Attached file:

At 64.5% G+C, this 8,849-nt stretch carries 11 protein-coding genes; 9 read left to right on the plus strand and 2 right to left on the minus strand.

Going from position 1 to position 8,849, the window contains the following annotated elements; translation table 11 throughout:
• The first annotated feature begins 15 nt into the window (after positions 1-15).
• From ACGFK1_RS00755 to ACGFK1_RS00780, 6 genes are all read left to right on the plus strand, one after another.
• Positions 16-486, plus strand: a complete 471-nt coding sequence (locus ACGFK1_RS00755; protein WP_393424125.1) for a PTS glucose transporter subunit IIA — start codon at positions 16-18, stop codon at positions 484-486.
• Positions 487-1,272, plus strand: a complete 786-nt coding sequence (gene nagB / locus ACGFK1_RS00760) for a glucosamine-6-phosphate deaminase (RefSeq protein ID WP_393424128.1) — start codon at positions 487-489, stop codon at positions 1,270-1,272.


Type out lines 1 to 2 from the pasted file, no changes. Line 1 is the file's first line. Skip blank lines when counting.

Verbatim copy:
At 64.5% G+C, this 8,849-nt stretch carries 11 protein-coding genes; 9 read left to right on the plus strand and 2 right to left on the minus strand.

Going from position 1 to position 8,849, the window contains the following annotated elements; translation table 11 throughout: